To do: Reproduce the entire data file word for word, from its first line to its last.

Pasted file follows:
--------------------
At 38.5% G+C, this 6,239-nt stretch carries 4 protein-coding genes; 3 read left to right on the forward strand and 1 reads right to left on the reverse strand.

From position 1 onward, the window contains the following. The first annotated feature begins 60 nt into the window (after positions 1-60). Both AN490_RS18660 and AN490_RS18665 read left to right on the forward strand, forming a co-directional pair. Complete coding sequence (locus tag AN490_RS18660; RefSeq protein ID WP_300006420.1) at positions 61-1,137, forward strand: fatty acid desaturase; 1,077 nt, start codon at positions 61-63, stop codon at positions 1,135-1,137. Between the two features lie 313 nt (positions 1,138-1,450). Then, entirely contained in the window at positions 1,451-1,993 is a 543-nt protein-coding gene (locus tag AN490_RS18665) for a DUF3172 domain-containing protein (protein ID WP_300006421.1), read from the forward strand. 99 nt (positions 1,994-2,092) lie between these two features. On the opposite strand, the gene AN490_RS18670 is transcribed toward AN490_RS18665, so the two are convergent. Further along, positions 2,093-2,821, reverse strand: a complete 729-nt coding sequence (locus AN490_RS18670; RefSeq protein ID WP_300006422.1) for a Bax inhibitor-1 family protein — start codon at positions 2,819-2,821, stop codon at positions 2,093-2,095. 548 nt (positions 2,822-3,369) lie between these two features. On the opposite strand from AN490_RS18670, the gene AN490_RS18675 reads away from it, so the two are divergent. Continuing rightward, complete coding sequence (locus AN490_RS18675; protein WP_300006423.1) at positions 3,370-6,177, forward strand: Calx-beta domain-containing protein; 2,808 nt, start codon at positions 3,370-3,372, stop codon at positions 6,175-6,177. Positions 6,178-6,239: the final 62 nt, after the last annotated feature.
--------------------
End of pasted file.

At 38.5% G+C, this 6,239-nt stretch carries 4 protein-coding genes; 3 read left to right on the forward strand and 1 reads right to left on the reverse strand.

From position 1 onward, the window contains the following. The first annotated feature begins 60 nt into the window (after positions 1-60). Both AN490_RS18660 and AN490_RS18665 read left to right on the forward strand, forming a co-directional pair. Complete coding sequence (locus tag AN490_RS18660; RefSeq protein ID WP_300006420.1) at positions 61-1,137, forward strand: fatty acid desaturase; 1,077 nt, start codon at positions 61-63, stop codon at positions 1,135-1,137. Between the two features lie 313 nt (positions 1,138-1,450). Then, entirely contained in the window at positions 1,451-1,993 is a 543-nt protein-coding gene (locus tag AN490_RS18665) for a DUF3172 domain-containing protein (protein ID WP_300006421.1), read from the forward strand. 99 nt (positions 1,994-2,092) lie between these two features. On the opposite strand, the gene AN490_RS18670 is transcribed toward AN490_RS18665, so the two are convergent. Further along, positions 2,093-2,821, reverse strand: a complete 729-nt coding sequence (locus AN490_RS18670; RefSeq protein ID WP_300006422.1) for a Bax inhibitor-1 family protein — start codon at positions 2,819-2,821, stop codon at positions 2,093-2,095. 548 nt (positions 2,822-3,369) lie between these two features. On the opposite strand from AN490_RS18670, the gene AN490_RS18675 reads away from it, so the two are divergent. Continuing rightward, complete coding sequence (locus AN490_RS18675; protein WP_300006423.1) at positions 3,370-6,177, forward strand: Calx-beta domain-containing protein; 2,808 nt, start codon at positions 3,370-3,372, stop codon at positions 6,175-6,177. Positions 6,178-6,239: the final 62 nt, after the last annotated feature.